Primary cells were isolated from the mammary glands of Holstein dairy cows at a local abattoir. Several pieces of approximately 1 cm3 mammary gland tissues were aseptically removed and washed with cold phosphate buffered solution (PBS) (HyClone, NWJ0467, China) containing 100 U/mL penicillin and 100 μg/mL streptomycin. The mammary tissue fragments were minced with sterile scissors and digested by collagenase II for 1 h at 37°C and 5% CO2, and were shaken every 20 min. The digesta were filtered through 200 μm nylon mesh to remove large tissue fragments, the filtered liquid was centrifuged at 1,300 rpm for 5 min and the supernatant liquid was removed. The cell pellet was resuspended in the culture medium contained Dulbecco’s modified Eagle’s medium/F12 (DMEM/F12) media supplemented with 10% fetal bovine serum (FBS)(GIBCO), 0.5% insulin, 4 μg/mL prolactin, 1 μg/mL hydrocortisone, 100 U/mL penicillin, and 100 μg/mL streptomycin (GIBCO) under 5% CO2 and air at 37°C. Cells were passaged twice and then cryopreserved. For all treatments, FBS in the culture solution was replaced with fatty acid-free BSA (1 g/L), and cells were treated with various concentrations of sodium salts of palmitate or stearate (0, 200, 300, 400, 500, and 600 μM) for 48 h in the culture solution at 37°C and 5% CO2, and the control culture solution contained only fatty acid-free BSA without palmitate or stearate (0 μM). Each treatment was performed in Sextuple.

Preparation of palmitate and stearate

Palmitate and stearate were prepared essentially as described by Cousin et al. (2001) with minor modifications. In brief, the stock solution of 60 mM LCFA was prepared in an equimolar solution of NaOH by saponification at 70°C. Meanwhile, a 10% (wt/vol) Fatty acid-free BSA solution was prepared in ultrapure water at 55°C. Various concentrations of sodium palmitate or stearate were complexed to BSA, then mixed with shaking. The mixture was incubated at 55°C for 10 min, cooled down to room temperature and then sterile-filtered. The resulting solutions were added to the cell culture medium to attain the desired final concentrations (200, 300, 400, 500, and 600 μM) and 0.1% BSA before the experiments. The stock solutions were kept at −20°C until use.

Cell proliferation assay

Proliferation of cells was determined by MTT assay. Cells were plated in 96-well plates at 1×104 cells/well. Briefly, after 48 h incubation, 20 μL of 5 mg/mL MTT was added to each well and incubated for 4 h at 37°C. Then the formazan crystals were dissolved in 100 μL DMSO. The absorbance of each well was read at 490 nm using a microplate reader (BioTek, USA).

Oil red O staining and assay

Intracellular triglyceride accumulation was measured by Oil Red O staining according to the method of Ramirez-Zacarias (1992). The lipid droplets staining in cells were done with Oil Red O method. Cells were seeded (1×105 cells/well) in 24-well plates and treated with palmitate and stearate for 48 h. After two washes with PBS, cells were fixed with 4% paraformaldehyde for 1 h. Fixed cells were washed with PBS, and stained with 0.5 mL of Oil Red O for 2 h. Then cells were rinsed three times with PBS. Images were taken using an inverted microscope at ×400 magnification. For quantification, cells were incubated with 0.3 mL of isopropanol for 20 min to extract Oil Red O staining, and optical density (OD) was measured at 510 nm by a microplate reader (BioTek, USA).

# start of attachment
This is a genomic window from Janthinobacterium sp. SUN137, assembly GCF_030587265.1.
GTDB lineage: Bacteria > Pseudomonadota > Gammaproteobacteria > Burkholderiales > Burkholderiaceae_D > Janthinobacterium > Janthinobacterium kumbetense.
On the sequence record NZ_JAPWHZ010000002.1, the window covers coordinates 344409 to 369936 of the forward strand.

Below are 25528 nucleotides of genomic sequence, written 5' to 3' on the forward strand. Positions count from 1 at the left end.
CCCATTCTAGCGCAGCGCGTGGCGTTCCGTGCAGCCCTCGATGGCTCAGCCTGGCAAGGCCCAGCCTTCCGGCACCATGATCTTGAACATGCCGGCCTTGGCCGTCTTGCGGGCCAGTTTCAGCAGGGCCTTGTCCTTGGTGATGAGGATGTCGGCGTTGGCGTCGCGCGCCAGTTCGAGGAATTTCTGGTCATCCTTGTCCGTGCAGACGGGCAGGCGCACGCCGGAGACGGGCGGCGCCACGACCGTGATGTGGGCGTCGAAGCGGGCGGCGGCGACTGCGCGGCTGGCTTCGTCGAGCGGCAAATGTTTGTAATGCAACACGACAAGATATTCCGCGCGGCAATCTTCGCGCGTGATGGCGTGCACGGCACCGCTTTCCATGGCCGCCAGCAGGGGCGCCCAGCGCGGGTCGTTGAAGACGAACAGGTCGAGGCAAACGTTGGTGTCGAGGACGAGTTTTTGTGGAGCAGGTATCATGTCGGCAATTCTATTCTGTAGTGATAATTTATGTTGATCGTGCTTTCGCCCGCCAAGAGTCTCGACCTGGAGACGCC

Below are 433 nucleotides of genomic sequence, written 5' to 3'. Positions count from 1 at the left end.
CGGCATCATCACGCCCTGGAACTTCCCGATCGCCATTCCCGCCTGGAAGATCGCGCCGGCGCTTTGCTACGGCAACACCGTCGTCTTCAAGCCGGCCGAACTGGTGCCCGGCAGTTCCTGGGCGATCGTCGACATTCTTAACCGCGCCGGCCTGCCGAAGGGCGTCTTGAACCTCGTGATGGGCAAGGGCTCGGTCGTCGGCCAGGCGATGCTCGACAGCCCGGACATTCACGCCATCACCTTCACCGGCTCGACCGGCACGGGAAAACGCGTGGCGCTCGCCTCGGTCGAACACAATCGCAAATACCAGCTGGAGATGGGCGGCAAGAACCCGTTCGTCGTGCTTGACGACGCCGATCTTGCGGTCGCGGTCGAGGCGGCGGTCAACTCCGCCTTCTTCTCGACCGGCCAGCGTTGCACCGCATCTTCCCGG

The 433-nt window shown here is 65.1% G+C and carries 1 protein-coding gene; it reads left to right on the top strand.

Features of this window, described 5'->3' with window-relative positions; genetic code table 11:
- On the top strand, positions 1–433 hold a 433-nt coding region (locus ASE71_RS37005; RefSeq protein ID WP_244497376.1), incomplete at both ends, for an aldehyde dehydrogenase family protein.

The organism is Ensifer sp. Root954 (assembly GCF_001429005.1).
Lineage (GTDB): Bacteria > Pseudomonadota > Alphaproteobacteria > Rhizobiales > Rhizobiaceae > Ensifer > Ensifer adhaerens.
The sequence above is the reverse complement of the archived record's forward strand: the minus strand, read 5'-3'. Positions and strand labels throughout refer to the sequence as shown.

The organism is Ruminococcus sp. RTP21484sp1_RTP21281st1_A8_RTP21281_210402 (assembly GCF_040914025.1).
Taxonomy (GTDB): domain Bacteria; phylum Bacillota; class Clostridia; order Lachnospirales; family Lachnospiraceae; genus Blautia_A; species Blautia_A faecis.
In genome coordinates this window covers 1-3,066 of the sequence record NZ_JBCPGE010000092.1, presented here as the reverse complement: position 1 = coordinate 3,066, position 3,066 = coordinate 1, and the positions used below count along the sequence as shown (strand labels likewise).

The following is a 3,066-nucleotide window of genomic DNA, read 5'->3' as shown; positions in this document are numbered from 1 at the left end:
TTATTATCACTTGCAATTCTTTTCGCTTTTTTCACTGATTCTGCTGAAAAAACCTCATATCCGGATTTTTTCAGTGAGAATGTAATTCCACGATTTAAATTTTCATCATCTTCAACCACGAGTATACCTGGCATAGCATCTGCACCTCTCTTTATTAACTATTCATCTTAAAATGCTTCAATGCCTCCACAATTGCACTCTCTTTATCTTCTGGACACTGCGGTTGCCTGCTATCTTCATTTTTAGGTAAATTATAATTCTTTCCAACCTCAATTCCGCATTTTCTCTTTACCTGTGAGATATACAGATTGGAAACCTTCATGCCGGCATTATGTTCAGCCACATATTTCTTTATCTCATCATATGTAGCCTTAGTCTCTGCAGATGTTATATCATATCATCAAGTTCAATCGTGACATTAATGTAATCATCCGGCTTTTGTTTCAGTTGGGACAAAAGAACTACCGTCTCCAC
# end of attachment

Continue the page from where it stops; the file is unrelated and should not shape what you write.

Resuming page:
RNA extraction and Real-Time PCR

Cells were plated in 6-well plates at 2×105 cells/well in lactogenic medium. After 48 h, Culture media was changed to DMEM/F12 induction medium containing different concentrations of LCFA, and FBS was replaced with fatty acid-free BSA (1 g/L). Cultures were maintained at 37°C and 5% CO2 for 48 h. Total RNA was harvested from cells using RNAprep pure Cell Kit (TIANGEN, DP430, China) according to the manufacturer’s instructions. RNA integrity and purity were assessed by 2% agarose gel electrophoresis and microplate reader.

cDNA was generated for real-time PCR in a 10-μL volume using PrimeScript RT Master Mix (TaKaRa, No.DRR036A). Real-time PCR reactions were carried out in 20-μL reactions containing 10 μL of 2×SYBR Premix Ex Taq II, 2 μL cDNA, 0.4 μL each of 10 μM forward and reverse primers, and 0.8 μL RNase free water. Glyceraldehyde phosphate dehydrogenase (GAPDH) was used as the internal controls. Primers were included in Table 1. Reactions were performed in a MxPro-Mx3000P (Agilent) Real-time PCR machine with an initial denaturing step of 95°C for 30 s followed by forty cycles of 95°C for 30 s (denaturation), 60°C for 30 s (annealing), 72°C for 20 s(extension). Quality and specificity of PCR product were assessed by melt curve analysis and subsequent agarose gel electrophoresis. The quantitative real-time PCR data were calculated by 2−ΔΔCT method (Livak and Schmittgen, 2001).

Summary of genes, primer sequences and amplicon size

Statistical analysis

Data were analyzed using General Linear Model procedure of SAS software (SAS Version 9.0), and to test the statistical significance among treatments. Regression analysis was carried out to evaluate linear and quadratic effects of saturated LCFA on the various response criteria. A level of p<0.05 was regarded as significant, while difference of p<0.10 was discussed as a statistical trend.

RESULTS

Cell proliferation

The present study examined the effects of saturated LCFA on BMECs proliferation by MTT assay. BMECs were cultured with palmitate or stearate at the concentrations of 0, 200, 300, 400, 500, and 600 μM for 48 h. The results indicated that cell proliferation tended to be suppressed when the addition of palmitate was above 500 μM. Regression analysis showed that cell proliferation tended to be increased quadratically with increasing addition of stearate (Table 2, p = 0.052). Cell proliferation was promoted more effectively when cells were treated with stearate from 200 to 500 μM in the culture medium than the control and the 600 μM stearate addition.

Effect of palmitate and stearate on BMECs proliferation

Accumulation of intracellular TAG